via Of Farms and Fables shows beauty, struggle of family farming – Theater – Portland Phoenix.

Creative Review – What does a ton of CO2 look like?

BIG VORTEX is the idea of Berlin-based artists realities:united. Waste gases will leave the chimney of the plant (which will turn waste into energy) as revolving gas clouds in the shape of smoke rings. The rings become visible due to the condensation of water in the flue gases as they slowly rise and cool, before resolving into the air. The rings produced in this way will, the artists estimate, be 30 metres in diameter and three metres thick and “constitute exactly one ton of fossil carbon dioxide, which is added to the atmosphere”. “[In] this way the rather abstract pollution aspect gets somewhat more graspable and understandable, something you can see and relate to,” the artists say.

via Creative Review – What does a ton of CO2 look like?.

Climate change = culture change: the hugeness of the challenge

We tend to talk about the idea of cultural change without thinking through what that means. The size of the job of retooling society to achieve an ecological age by 2050  is immense.

Emerging from the 20th century, it’s hard not to see this as a fundamentally Orwellian task.  However, if we do embrace the idea that culture has a responsiblity to move forwads, we have to start thinking in practical cutural realities. I recommend reading the working paperCulture|Futures Cultural Transformations for a Cultural Age by 2050 edited by Olaf Gerlach-Hansen which was released yesterday. It begins the ambitious process of evaluating if we even have the means by which we get from here to there.

The degree and scope of the cultural challenge is … exacerbated by how little time we have to bring about change. The transformation must be completed globally in 40 years, which in terms of comprehensive cultural transformations is an extremely short period – just a generation or two at most.

The time factor adds to the number of challenges concerning identity, lifestyle and habits to be addressed, since the entire world will vividly remember its old version, while developing the new.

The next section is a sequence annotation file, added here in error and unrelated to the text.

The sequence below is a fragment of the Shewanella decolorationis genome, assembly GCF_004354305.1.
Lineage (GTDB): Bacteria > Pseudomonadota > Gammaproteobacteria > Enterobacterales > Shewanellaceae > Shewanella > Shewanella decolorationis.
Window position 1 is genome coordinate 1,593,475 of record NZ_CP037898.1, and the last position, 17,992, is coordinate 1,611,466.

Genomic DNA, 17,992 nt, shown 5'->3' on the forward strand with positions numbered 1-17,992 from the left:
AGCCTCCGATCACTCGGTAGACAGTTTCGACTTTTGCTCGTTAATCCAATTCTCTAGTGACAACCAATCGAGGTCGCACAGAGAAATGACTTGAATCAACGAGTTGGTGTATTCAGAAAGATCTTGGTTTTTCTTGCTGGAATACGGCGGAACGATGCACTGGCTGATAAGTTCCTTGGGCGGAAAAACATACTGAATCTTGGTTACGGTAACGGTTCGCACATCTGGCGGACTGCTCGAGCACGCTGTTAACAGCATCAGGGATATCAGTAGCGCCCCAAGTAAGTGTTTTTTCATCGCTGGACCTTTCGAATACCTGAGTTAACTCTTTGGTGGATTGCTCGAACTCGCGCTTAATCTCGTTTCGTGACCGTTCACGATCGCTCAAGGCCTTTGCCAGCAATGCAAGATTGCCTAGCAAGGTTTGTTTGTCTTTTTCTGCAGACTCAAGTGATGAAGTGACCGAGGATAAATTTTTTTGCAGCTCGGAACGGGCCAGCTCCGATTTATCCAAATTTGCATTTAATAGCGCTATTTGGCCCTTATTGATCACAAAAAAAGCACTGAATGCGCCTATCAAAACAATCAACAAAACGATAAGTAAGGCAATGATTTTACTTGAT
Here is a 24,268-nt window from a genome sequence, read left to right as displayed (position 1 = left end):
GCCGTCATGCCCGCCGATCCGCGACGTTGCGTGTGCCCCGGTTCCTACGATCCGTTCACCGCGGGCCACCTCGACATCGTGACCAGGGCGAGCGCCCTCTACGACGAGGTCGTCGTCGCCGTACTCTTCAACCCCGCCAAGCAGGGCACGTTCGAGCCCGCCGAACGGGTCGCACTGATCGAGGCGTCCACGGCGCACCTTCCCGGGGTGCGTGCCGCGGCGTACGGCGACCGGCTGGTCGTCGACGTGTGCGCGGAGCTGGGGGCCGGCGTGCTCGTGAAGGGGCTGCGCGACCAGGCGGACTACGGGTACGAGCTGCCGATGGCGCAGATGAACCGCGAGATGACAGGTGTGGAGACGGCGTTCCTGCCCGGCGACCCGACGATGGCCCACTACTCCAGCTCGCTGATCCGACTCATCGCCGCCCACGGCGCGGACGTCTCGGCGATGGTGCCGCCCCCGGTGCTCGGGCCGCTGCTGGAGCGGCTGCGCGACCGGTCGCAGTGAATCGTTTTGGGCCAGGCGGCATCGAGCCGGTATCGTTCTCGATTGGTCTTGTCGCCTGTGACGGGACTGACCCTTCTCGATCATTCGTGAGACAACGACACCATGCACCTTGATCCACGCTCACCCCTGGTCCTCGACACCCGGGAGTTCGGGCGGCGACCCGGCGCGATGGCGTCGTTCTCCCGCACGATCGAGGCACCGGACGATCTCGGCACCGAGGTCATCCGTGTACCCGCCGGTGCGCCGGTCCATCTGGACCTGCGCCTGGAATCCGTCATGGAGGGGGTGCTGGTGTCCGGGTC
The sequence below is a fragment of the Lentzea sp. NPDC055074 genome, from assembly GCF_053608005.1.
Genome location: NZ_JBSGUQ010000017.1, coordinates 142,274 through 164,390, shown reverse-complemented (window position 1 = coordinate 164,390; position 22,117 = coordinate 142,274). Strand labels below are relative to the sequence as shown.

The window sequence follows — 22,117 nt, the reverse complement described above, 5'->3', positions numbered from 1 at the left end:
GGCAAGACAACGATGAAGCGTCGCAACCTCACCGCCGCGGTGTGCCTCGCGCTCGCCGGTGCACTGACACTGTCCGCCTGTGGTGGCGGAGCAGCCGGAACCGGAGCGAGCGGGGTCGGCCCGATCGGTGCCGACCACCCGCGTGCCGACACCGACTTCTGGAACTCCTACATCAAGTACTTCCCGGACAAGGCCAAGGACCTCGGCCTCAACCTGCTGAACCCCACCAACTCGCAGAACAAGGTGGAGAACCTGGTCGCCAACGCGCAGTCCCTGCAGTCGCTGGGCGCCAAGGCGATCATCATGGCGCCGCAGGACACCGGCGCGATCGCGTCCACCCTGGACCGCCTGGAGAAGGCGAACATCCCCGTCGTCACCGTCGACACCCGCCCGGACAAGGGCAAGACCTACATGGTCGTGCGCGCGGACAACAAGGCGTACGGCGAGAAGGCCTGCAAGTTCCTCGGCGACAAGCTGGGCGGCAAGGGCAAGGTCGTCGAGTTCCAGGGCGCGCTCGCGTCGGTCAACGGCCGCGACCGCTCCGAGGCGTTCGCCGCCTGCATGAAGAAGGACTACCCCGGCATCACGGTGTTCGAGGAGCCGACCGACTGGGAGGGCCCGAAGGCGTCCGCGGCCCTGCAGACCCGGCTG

That’s only a quick flavour of the paper which served as a working document to kickstart yestereday’s symposium…

Download the PDF [2.43MB] here.

Illustration: Glowing Climate

Go to RSA Arts & Ecology

The Berlin Wall and other falling dominos

Upright Figure No 7, 1970, Berlin, by my uncle René Graetz

I grew up in a world in which East was East and West was West. People operated in separate realities that seemed absolute, even if they were only four decades old.

I had an aunt and uncle – both artists – and cousins living in East Berlin. When we visited them it felt like another world. In some ways it was.

This week we remember the fall of the Berlin wall. In space of two months between now and the New Year a world suddenly changed. The entire Eastern Bloc fell apart as the Eastern economy crumbled and the popular desire for change ripped the old accommodations to shreds.

Though both my uncle and aunt had been famous artists in the East, friends and collaborators of Brecht’s, the world they existed in was swept aside. Their considerable reputations vanished overnight as the communist East was absorbed into the free West. Not only was the cultural structure that supported their work suddenly swept aside, the work itself seemed suddenly old-fashioned and irrelevant in the new paradigm. The fundamentals changed within the blink of an eye.

We are living in a world of old assumptions that are about to be knocked apart. Today’sGuardian leads on the remarkable story that a whistleblower in the International Energy Agency claims that the IEA has been fudging its figures to keep oil prices low. The facts of the story aren’t what are remarkable. Scientists have been discussing peak oil for years; what is signficant is that the IEA, who for years have been producing figures which make little sense, is finally starting to show signs of cracking. Supplies, say the whistleblower, will struggle to meet a low target 90 – 95 million barrels of oil a day in the next few years. “We have already entered the ‘peak oil’ zone,” says the source.

The Transition Town movement has for years asked serious questions about how we will live in the post-peak oil world. It is an optimistic viewpoint, looking to the positives of what a new era can bring. Of course it has remained largely a fringe movement, its policies given a lukewarm welcome by the administration but almost entirely ignored. In Britain we still have no serious plan to make the most of the coming paradigm shift.

Rising oil prices will mean massive changes in our culture and society. We are used to imagining ourselves only as part of the triumphant West. We were, until recently at least, theend of history. What if right now we’re more like the old East whose fall was said to create history’s end? If oil prices rise as fast as may predict, like the fall of the Berlin wall, they will catch everyone by surprise and sweep much of what we know aside unless we start getting our heads round what’s about to happen.

We will look back, like the marooned men of the old regime and wonder how come we didn’t see that coming.

Go to RSA Arts & Ecology